When is the Town going to begin to add properties to that designation instead of taking them away? Why wasn't the old Cat Ballou/Drift Inn property used for a hatchery? Is this dirty little cove actually suitable for aquaculture or is it simply another instance ...more
Nov 6, 17 3:17 PM appended by VOS
Vote for people, not for parties.
By VOS (1010), WHB on Oct 11, 17 3:17 PM
1 member liked this comment
Most likely it would not remain a dining establishment, much like the recent debacle on the Shinnecock Canal.

Is a hatchery worse than condos?
By Mr. Z (9513), North Sea on Oct 11, 17 8:32 PM
DISAGREE --- this is exactly the kind of move that the Town can make to preserve and rehabilate its estuaries. This is the only way that the Town can ultimately build its tax roles. Ruin the Estuary, ruin the Town. Thank you Jay!
By kuali (22), southampton on Oct 12, 17 1:31 PM
2 members liked this comment
not the ideal place for business property as it is too close to the highway. The cove is very suitable for aquaculture as the people across the cove have had an shellfish farm for years.

The shinnecock canal will hopefully be turned into a public waterfront space in the upcoming years.
By DomTheDon (1), Southampton on Oct 12, 17 10:21 PM
The owner can sell the property if they don't want to run a restaurant. Once the CPF fund owns it will sit and rot like the other buildings they bought in Hampton Bays. A new owner like could purchase a property zoned for Resort Water Front Business and creat another successful building. The public should not have to compete with the CPF fund for a property that has been a very successful business in the past. They should be buying large sections of open land and not be taking businesses off the ...more
By Ernie (70), Hampton Bays on Oct 14, 17 10:38 AM
1 member liked this comment
The owner can sell the property if they don't want to run a restaurant. Once the CPF fund owns it will sit and rot like the other buildings they bought in Hampton Bays. A new owner like could purchase a property zoned for Resort Water Front Business and creat another successful building. The public should not have to compete with the CPF fund for a property that has been a very successful business in the past. They should be buying large sections of open land and not be taking businesses off the ...more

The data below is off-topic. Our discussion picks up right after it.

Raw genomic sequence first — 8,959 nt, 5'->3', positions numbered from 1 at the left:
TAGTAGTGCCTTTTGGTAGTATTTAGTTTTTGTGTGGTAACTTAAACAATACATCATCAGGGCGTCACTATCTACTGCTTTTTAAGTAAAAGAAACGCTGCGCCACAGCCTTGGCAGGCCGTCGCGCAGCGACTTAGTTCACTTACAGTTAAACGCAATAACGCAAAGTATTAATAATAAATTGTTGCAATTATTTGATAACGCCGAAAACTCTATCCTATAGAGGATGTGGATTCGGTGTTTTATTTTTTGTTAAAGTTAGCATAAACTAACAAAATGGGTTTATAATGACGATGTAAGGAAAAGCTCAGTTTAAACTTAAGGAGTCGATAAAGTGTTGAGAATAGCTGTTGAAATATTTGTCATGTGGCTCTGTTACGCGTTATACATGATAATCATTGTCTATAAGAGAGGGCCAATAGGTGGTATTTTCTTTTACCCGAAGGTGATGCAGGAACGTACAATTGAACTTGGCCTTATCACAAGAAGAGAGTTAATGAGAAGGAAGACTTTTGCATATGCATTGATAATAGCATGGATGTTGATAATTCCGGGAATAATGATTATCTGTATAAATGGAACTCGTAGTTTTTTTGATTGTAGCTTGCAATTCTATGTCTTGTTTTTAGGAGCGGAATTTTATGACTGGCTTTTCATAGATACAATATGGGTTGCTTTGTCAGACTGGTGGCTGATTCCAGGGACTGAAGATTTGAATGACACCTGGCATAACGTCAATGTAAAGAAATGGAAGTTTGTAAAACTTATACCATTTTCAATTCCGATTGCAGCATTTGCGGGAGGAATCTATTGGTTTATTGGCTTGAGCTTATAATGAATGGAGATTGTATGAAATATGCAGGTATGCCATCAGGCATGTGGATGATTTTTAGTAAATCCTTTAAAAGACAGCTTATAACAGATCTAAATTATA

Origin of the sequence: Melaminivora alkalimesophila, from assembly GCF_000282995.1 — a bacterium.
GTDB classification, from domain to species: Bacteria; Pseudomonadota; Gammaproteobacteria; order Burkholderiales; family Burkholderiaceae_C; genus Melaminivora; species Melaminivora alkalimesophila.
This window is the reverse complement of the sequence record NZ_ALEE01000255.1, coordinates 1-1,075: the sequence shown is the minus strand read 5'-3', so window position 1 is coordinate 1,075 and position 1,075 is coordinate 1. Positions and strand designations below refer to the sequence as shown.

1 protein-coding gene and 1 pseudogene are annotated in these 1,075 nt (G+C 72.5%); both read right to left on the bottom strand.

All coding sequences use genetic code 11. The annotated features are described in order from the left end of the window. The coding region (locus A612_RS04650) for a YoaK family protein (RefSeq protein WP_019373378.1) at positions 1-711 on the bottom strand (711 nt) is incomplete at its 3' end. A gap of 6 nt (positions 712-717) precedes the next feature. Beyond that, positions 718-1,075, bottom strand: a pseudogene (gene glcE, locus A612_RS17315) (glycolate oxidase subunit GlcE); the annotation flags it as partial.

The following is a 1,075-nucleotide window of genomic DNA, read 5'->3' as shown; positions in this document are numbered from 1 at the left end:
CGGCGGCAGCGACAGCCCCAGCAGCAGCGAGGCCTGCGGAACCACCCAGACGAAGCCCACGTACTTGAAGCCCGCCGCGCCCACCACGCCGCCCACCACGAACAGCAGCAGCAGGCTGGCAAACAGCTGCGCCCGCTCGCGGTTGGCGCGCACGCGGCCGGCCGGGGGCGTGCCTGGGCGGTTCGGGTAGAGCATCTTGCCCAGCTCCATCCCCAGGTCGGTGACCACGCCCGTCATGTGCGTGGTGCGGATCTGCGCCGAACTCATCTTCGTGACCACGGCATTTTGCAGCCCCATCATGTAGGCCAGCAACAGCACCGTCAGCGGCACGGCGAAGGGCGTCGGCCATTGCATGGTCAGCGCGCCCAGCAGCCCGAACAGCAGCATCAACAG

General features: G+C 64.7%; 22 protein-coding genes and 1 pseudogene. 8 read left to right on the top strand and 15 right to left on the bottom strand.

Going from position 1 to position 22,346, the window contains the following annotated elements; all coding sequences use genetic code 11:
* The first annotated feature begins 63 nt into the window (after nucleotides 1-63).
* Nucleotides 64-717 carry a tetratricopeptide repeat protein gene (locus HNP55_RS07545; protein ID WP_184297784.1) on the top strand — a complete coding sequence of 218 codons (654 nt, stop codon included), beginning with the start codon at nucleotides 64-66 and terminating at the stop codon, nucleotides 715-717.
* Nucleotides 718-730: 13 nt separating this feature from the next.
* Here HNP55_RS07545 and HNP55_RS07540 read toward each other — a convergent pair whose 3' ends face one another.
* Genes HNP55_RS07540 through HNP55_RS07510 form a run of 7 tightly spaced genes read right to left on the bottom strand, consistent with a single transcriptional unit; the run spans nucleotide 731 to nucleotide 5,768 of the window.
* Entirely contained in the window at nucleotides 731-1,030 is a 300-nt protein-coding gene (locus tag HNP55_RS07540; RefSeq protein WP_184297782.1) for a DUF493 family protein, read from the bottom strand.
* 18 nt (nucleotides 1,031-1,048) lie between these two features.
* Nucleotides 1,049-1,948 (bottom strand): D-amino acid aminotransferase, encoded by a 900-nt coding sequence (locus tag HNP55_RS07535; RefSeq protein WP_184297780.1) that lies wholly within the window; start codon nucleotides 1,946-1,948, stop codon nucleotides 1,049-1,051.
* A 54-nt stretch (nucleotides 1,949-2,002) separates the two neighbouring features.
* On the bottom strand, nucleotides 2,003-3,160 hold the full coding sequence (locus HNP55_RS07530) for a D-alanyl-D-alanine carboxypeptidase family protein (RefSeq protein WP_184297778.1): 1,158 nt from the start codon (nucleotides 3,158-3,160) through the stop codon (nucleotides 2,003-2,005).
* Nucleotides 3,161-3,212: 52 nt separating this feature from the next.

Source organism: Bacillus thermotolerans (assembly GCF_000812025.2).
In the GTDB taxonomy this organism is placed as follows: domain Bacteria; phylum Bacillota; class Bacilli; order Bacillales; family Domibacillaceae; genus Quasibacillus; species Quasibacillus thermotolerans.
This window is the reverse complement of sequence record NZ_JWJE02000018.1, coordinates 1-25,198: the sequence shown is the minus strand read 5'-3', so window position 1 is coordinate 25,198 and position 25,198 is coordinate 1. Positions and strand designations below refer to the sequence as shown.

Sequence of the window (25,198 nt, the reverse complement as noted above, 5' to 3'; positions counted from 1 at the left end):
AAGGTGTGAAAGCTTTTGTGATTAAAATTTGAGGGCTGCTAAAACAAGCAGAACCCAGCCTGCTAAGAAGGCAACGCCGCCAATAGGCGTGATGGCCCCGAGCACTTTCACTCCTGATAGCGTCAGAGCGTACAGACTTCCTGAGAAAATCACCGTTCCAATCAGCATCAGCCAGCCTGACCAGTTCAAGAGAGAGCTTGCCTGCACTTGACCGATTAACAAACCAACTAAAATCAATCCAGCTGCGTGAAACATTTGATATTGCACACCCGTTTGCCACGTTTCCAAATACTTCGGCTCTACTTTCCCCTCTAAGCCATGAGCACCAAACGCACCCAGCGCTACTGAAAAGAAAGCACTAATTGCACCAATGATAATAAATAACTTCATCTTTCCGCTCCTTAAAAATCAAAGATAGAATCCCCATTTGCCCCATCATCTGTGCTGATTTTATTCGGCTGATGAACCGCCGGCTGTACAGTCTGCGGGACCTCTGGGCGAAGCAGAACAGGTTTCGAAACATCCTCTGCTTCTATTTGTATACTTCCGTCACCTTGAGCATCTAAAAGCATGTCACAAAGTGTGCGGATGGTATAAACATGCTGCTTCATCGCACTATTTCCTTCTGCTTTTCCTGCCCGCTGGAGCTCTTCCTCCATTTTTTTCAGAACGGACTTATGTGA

By Ernie (70), Hampton Bays on Oct 14, 17 10:39 AM
1 member liked this comment
Do we have the money to invest in a hatchery? The hatchery idea is good if it is funded.
What happened to the one on dune rd? Have to get a plan going and the funds. Who is going to run it?
By knitter (894), Southampton on Oct 12, 17 8:09 AM
1 member liked this comment
AGREE hatchery is good idea if it is funded. But regardless of the funding, this plan is a good one and is clearly a step in the right direction
By kuali (22), southampton on Oct 12, 17 1:34 PM
Why are we allowing the CPF fund to take another great waterfront restaurant off the tax rolls. Our dishonest town board says they support tourism in Hampton Bays then uses the CPF fund ( funded by a 2 percent tax on real estate sales in the Town of Southampton) to purchase land that should be available for private use. This tax should be repealed if there are not enough good large properties to purchase. The Fund was not created to remove restaurants and clubs from the tax rolls. The fund has ...more
By Ernie (70), Hampton Bays on Oct 12, 17 6:43 PM
1 member liked this comment
If you think the purchaser of this property will continue to operate a dining establishment, you obliviously have not been paying attention.
By Mr. Z (9513), North Sea on Oct 12, 17 11:06 PM
The ONLY thing currently hatching in Hampton Bays are new MS-13 gang members! The closed and boarded up properties throughout HB have become a breeding ground for drug and gang activity and the motels converted to low income multi family residences have become incubators for these criminals to grow and multiply. How sad!
By DisgustedHamptons (18), Hampton Bays on Oct 12, 17 11:29 PM
1 member liked this comment
Condos pollute our waters, shellfish recharge/rehabilitate it. This is a no-brainer.
By johnj (693), Westhampton on Oct 13, 17 10:02 AM
2 members liked this comment